Freja and Finfer assessed the boars. “Hey,” Finfer called out, “these boars smell like undead.” Temperalus, who was sitting with his back against a tree for support, said “Cut one open. If the meat is fine, we can eat well tonight.” Willow, still full of rage, said “The gods themselves could not force me to touch that vile thing.” She stalked off to a nearby tree and sat at the base of it, her back to us all. Everyone looked to me for answers, and I said “A boar took our father’s life and left our family crippled. Enjoy your meal; I will have none of it.” I went to retrieve Willow, and we slipped into the forest to forage.

When we returned, they had finished their meals and were ready to continue down our original path. Nobody said anything about the fight with the boars or the reactions from my sister and I, and we followed the tracks for a few more hours, mostly in silence, save minor conversations about which direction the tracks were taking us. When it became too dark to see much of anything, we made camp and took our usual watch shifts. I climbed a nearby tree and tied myself in its branches, with Willow at the base of my tree.

I was woken by the sound of Finfer’s urgent whispers, trying to rouse Willow. In my half-asleep state, could make out “Willow” and “wolves” and Freja coming from the other side of camp to see what was going on. As I was trying to process what was going on, Willow let out a blood-curdling scream. I quickly untied myself and looked down to see a large wolf clamped down on her leg. Freja immediately conjured a spell that cast a sort of fiery substance at the wolf, causing it to be a bit disoriented. It released WIllow, who quickly scooted as far away from the wolf as she could. A dire wolf jumped out of the shrubbery and over Finfer, knocking him down, razor-sharp teeth grazing his arm. Finfer jumped up and backed up, shooting his crossbow. He missed the dire wolf but managed to hit the one that had bit Willow, with a lucky shot that killed it. A third wolf appeared behind Finfer, bit him on the neck, and Finfer fell to the ground, unconscious and bleeding. Temperalus launched magic at the third wolf at the same time Willow released an arrow, both finding their marks and killing it. All that remained was the dire wolf, who was pacing back and forth, blocking us from a dying Finfer. Freja rushed forward and took a mighty swing, but the dire wolf easily shifted away, turned, and bit her arm, throwing her to the ground. Temperalus placed his fingers to his temples and started whispering strange incantations. Suddenly the dire wolf started yelping and turned and ran in the opposite direction. I jumped down from my spot in the tree, followed it, and killed it.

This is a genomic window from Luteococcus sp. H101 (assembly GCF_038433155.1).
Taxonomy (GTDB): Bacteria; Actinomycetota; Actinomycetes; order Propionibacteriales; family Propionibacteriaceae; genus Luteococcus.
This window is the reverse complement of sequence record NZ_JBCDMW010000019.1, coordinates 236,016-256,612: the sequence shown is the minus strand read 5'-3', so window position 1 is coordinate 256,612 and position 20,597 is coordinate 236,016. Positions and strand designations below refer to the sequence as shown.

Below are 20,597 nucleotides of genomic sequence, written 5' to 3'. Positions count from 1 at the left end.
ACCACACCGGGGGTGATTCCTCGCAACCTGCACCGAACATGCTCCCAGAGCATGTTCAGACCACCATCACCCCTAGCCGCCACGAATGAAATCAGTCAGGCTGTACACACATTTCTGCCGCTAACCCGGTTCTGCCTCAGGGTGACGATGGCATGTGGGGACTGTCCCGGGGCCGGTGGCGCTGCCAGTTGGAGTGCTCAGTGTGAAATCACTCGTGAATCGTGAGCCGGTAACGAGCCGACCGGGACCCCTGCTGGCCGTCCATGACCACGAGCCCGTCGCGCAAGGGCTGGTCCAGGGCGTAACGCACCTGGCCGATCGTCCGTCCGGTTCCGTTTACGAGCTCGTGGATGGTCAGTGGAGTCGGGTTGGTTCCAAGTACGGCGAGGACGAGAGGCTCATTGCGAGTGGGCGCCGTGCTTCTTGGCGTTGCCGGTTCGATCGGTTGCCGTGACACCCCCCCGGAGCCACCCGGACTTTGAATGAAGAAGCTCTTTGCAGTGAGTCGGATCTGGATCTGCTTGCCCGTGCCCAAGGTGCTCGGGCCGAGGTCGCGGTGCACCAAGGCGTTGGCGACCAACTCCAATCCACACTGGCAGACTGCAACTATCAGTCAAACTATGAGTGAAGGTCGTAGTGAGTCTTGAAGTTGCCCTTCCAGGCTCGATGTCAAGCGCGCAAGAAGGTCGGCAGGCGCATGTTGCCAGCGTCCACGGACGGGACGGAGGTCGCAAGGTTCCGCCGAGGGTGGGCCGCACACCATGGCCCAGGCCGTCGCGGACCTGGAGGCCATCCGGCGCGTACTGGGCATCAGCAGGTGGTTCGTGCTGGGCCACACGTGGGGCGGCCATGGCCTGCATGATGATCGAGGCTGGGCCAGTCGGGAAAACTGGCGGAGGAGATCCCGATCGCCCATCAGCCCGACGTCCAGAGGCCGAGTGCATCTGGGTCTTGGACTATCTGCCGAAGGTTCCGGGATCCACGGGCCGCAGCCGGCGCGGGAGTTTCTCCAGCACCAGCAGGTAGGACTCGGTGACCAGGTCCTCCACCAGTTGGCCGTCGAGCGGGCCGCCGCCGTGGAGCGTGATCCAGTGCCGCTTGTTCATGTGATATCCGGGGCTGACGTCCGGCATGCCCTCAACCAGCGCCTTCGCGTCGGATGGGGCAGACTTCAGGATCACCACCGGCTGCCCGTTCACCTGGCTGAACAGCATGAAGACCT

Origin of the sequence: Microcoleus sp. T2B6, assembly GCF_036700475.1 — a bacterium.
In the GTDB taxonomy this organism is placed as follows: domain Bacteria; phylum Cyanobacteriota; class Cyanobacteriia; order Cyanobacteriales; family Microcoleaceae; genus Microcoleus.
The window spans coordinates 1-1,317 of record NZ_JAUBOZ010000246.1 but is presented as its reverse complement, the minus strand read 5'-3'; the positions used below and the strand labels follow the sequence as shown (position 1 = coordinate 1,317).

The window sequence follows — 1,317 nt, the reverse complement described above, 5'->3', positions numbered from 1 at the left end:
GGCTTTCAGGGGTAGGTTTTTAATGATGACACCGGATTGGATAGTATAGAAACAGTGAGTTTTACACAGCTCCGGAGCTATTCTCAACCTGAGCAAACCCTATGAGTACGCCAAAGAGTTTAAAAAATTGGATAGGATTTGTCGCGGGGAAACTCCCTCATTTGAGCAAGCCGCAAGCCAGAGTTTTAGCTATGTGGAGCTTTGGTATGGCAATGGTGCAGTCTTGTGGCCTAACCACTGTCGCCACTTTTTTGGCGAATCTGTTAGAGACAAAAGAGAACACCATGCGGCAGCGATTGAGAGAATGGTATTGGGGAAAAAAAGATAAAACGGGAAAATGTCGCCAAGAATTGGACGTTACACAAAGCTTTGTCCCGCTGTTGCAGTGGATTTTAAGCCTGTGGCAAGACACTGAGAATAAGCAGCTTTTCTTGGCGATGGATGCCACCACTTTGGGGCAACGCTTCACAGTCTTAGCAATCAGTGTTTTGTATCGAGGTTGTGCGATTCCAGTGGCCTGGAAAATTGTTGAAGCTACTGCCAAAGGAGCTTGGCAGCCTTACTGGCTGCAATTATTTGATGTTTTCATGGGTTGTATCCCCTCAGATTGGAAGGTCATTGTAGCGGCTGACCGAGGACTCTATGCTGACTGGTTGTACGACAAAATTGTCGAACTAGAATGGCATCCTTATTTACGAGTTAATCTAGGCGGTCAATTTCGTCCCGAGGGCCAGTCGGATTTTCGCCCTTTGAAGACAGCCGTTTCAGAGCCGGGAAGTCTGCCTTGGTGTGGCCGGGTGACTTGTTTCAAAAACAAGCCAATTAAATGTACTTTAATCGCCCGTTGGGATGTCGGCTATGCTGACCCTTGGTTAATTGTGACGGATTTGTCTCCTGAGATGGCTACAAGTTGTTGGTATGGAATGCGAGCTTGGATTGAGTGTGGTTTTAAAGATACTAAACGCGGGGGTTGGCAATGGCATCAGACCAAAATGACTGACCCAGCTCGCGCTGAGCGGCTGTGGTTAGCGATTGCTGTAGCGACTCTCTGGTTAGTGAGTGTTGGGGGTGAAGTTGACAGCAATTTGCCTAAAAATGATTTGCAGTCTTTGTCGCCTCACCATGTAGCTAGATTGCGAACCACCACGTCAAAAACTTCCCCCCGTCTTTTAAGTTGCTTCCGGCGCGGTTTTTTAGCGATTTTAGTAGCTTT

When I returned, Freja was tending to Finfer, doing her best to heal him enough to where he could drink a healing potion and rest. I helped Temperalus move the bodies of the dead wolves deep in to the forest, while Willow worked on tending to her own wounds. Freja and Temperalus offered to keep watch so that Finfer and Willow could rest more, so Willow and I climbed two trees clustered together, with Finfer sleeping at the base. After a few more hours of rest, we were woken by Temperalus to take our shift, and the remainder of the night passed with no further issues.

The next morning, once everyone had woken and eaten, we packed up our camp and picked up the trail once more. The tracks led us to a small clearing in the trees, which contained an old temple that was overrun by forest. About 200 yards away from the church, the tracks stopped abruptly, and there were signs of burrowing in the ground, much like we saw at the farms outside of Mountain Hide. “What do you suppose that is?” Willow asked. “It looks deserted.” I replied. Freja cast her hands out in front of her and closed her eyes, opening them a moment later and shaking her head. “I sense nothing,” she said. “No undead, no evil, just... nothing.” I closed my eyes and listened to my surroundings. “Willow,” I said. “There are no birds.” She was quiet a moment, listening hard. “I hear nothing. No movement, no noises, nothing. Do you suppose it has to do with this place?” I looked around us and considered for a moment. “Well,” I said, taking a step forward, “We could always go take a look. I could sneak up there.” Willow put a hand on my arm and said “Not alone, you’re not.” Finfer stepped up next to Willow. “I’ll go with her.” he offered. “We’ll be alright.”